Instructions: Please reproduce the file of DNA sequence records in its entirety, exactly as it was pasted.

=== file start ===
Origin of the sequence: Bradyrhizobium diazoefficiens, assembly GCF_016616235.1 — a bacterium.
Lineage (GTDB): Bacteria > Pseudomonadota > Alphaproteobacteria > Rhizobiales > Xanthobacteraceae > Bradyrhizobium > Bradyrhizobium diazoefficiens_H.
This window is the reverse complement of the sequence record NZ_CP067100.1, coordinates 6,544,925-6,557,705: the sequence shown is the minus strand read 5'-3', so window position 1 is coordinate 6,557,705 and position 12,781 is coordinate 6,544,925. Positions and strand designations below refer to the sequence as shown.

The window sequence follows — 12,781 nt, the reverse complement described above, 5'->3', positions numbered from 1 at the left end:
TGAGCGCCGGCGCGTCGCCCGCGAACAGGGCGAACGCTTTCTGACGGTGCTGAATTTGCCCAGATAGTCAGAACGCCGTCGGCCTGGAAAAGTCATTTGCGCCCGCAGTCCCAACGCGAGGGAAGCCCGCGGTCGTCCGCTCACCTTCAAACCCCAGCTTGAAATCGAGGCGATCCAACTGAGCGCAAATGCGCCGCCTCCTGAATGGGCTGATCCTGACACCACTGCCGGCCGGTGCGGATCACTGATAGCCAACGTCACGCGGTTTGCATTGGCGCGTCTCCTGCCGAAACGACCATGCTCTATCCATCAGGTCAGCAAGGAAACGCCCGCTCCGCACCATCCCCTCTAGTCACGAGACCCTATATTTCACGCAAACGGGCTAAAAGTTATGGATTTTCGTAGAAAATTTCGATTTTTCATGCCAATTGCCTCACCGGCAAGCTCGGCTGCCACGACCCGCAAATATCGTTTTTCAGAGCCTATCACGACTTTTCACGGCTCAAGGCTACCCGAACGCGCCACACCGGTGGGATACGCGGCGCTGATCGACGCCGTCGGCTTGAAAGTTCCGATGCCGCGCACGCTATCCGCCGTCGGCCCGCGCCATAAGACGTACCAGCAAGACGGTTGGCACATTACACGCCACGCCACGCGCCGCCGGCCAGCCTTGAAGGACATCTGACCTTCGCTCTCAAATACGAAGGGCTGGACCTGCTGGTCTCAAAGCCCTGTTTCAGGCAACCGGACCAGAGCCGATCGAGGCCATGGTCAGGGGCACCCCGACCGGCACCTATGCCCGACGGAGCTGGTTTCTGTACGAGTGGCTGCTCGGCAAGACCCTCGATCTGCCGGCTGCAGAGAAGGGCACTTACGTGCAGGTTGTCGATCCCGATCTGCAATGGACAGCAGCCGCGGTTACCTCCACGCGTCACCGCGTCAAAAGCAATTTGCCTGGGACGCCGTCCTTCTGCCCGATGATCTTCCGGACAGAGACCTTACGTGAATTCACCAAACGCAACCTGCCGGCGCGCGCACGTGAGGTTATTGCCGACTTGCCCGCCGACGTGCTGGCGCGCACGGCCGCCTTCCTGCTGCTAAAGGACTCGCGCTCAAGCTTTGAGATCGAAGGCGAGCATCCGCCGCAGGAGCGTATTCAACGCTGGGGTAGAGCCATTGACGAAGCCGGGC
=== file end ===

Origin of the sequence: Bradyrhizobium diazoefficiens, assembly GCF_016616235.1 — a bacterium.
Lineage (GTDB): Bacteria > Pseudomonadota > Alphaproteobacteria > Rhizobiales > Xanthobacteraceae > Bradyrhizobium > Bradyrhizobium diazoefficiens_H.
This window is the reverse complement of the sequence record NZ_CP067100.1, coordinates 6,544,925-6,557,705: the sequence shown is the minus strand read 5'-3', so window position 1 is coordinate 6,557,705 and position 12,781 is coordinate 6,544,925. Positions and strand designations below refer to the sequence as shown.

The window sequence follows — 12,781 nt, the reverse complement described above, 5'->3', positions numbered from 1 at the left end:
TGAGCGCCGGCGCGTCGCCCGCGAACAGGGCGAACGCTTTCTGACGGTGCTGAATTTGCCCAGATAGTCAGAACGCCGTCGGCCTGGAAAAGTCATTTGCGCCCGCAGTCCCAACGCGAGGGAAGCCCGCGGTCGTCCGCTCACCTTCAAACCCCAGCTTGAAATCGAGGCGATCCAACTGAGCGCAAATGCGCCGCCTCCTGAATGGGCTGATCCTGACACCACTGCCGGCCGGTGCGGATCACTGATAGCCAACGTCACGCGGTTTGCATTGGCGCGTCTCCTGCCGAAACGACCATGCTCTATCCATCAGGTCAGCAAGGAAACGCCCGCTCCGCACCATCCCCTCTAGTCACGAGACCCTATATTTCACGCAAACGGGCTAAAAGTTATGGATTTTCGTAGAAAATTTCGATTTTTCATGCCAATTGCCTCACCGGCAAGCTCGGCTGCCACGACCCGCAAATATCGTTTTTCAGAGCCTATCACGACTTTTCACGGCTCAAGGCTACCCGAACGCGCCACACCGGTGGGATACGCGGCGCTGATCGACGCCGTCGGCTTGAAAGTTCCGATGCCGCGCACGCTATCCGCCGTCGGCCCGCGCCATAAGACGTACCAGCAAGACGGTTGGCACATTACACGCCACGCCACGCGCCGCCGGCCAGCCTTGAAGGACATCTGACCTTCGCTCTCAAATACGAAGGGCTGGACCTGCTGGTCTCAAAGCCCTGTTTCAGGCAACCGGACCAGAGCCGATCGAGGCCATGGTCAGGGGCACCCCGACCGGCACCTATGCCCGACGGAGCTGGTTTCTGTACGAGTGGCTGCTCGGCAAGACCCTCGATCTGCCGGCTGCAGAGAAGGGCACTTACGTGCAGGTTGTCGATCCCGATCTGCAATGGACAGCAGCCGCGGTTACCTCCACGCGTCACCGCGTCAAAAGCAATTTGCCTGGGACGCCGTCCTTCTGCCCGATGATCTTCCGGACAGAGACCTTACGTGAATTCACCAAACGCAACCTGCCGGCGCGCGCACGTGAGGTTATTGCCGACTTGCCCGCCGACGTGCTGGCGCGCACGGCCGCCTTCCTGCTGCTAAAGGACTCGCGCTCAAGCTTTGAGATCGAAGGCGAGCATCCGCCGCAGGAGCGTATTCAACGCTGGGGTAGAGCCATTGACGAAGCCGGGC